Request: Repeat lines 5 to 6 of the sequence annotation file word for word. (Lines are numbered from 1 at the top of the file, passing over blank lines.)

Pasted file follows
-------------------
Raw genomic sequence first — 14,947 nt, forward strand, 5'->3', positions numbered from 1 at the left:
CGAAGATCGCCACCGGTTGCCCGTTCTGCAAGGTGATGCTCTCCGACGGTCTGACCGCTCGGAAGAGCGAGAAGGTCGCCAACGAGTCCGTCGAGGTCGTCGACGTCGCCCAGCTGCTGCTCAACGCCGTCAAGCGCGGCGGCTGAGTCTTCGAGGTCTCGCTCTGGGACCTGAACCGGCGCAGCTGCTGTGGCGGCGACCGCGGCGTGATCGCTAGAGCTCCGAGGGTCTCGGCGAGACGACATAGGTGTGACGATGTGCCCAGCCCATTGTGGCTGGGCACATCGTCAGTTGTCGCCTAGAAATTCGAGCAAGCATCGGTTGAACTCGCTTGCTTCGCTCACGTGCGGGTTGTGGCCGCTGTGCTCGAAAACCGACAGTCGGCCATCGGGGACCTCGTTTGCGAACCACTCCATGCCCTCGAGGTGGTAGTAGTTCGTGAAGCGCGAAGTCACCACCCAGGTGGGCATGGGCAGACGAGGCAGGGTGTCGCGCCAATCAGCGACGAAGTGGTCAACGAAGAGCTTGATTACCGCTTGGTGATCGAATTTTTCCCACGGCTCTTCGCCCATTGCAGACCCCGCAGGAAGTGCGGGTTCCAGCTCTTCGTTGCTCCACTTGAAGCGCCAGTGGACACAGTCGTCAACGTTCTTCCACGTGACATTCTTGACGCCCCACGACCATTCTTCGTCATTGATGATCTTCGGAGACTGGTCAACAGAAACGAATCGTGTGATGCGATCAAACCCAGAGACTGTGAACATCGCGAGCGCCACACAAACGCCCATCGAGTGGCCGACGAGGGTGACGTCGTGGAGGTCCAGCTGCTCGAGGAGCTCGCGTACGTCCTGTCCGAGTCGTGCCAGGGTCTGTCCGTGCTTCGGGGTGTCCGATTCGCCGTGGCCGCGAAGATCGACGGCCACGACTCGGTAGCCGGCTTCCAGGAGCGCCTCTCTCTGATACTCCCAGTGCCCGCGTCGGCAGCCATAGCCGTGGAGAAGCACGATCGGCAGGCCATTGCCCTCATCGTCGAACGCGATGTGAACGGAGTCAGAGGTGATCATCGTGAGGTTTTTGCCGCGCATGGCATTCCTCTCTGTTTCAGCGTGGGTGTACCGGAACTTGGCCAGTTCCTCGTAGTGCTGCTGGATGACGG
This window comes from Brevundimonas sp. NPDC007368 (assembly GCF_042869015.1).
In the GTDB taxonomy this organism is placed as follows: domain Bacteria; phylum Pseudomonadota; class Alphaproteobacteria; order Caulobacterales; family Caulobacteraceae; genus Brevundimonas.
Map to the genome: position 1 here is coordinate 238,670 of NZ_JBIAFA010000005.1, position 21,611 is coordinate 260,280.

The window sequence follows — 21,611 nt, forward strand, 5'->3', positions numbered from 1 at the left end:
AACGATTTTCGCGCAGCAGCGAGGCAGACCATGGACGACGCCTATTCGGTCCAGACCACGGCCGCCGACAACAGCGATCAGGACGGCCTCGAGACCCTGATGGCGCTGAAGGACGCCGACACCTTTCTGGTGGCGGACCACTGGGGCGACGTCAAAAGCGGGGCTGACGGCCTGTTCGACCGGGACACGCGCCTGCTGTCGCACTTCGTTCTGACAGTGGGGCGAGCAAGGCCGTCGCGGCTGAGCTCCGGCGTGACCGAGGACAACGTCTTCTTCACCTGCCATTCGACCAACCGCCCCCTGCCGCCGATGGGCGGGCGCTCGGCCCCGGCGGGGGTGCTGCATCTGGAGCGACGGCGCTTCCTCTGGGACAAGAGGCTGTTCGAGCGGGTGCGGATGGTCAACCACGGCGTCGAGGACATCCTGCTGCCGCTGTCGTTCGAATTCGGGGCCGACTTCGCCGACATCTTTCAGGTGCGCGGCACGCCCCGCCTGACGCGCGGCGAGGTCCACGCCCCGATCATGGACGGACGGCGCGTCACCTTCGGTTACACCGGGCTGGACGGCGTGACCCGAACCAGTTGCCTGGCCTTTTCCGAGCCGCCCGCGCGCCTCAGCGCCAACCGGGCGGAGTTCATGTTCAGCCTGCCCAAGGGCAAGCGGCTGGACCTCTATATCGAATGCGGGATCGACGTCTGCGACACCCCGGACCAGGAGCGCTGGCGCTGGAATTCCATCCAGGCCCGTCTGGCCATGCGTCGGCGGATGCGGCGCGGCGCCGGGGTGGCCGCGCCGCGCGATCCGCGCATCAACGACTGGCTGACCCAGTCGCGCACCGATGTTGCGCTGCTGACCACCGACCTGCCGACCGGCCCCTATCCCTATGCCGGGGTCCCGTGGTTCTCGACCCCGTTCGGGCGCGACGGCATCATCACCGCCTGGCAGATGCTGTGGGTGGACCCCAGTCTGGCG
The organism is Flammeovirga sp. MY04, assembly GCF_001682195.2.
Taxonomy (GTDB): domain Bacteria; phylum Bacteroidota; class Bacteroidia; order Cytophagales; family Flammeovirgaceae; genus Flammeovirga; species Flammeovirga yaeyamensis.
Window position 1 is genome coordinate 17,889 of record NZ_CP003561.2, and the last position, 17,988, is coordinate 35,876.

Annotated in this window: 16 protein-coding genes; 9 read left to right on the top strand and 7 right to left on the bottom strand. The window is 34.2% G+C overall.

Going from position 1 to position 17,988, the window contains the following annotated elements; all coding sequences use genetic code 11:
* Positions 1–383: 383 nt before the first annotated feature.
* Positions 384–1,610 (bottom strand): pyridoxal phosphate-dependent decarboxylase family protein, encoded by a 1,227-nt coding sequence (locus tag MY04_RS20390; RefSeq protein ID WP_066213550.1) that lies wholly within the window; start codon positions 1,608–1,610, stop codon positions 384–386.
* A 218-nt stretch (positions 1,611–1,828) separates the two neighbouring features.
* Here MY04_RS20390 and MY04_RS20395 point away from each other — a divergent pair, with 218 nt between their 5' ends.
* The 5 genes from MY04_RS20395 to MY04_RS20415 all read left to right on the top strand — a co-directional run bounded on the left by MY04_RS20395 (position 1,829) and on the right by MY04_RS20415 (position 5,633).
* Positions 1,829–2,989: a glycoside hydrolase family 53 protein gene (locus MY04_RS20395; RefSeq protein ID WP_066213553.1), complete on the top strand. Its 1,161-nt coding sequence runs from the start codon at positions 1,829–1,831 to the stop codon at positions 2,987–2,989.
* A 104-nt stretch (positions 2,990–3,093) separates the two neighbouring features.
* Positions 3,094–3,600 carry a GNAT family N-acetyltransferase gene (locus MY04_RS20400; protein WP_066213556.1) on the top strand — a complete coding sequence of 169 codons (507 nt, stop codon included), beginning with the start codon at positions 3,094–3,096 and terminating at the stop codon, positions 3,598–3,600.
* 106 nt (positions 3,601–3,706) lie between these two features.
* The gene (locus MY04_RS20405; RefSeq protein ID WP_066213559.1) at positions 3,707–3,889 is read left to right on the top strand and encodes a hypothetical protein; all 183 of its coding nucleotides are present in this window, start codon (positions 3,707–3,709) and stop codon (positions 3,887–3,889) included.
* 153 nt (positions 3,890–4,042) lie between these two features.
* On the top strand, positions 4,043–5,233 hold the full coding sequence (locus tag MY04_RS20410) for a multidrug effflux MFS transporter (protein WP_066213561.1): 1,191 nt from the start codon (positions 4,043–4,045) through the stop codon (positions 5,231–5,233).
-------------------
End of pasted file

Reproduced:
Map to the genome: position 1 here is coordinate 238,670 of NZ_JBIAFA010000005.1, position 21,611 is coordinate 260,280.

The window sequence follows — 21,611 nt, forward strand, 5'->3', positions numbered from 1 at the left end: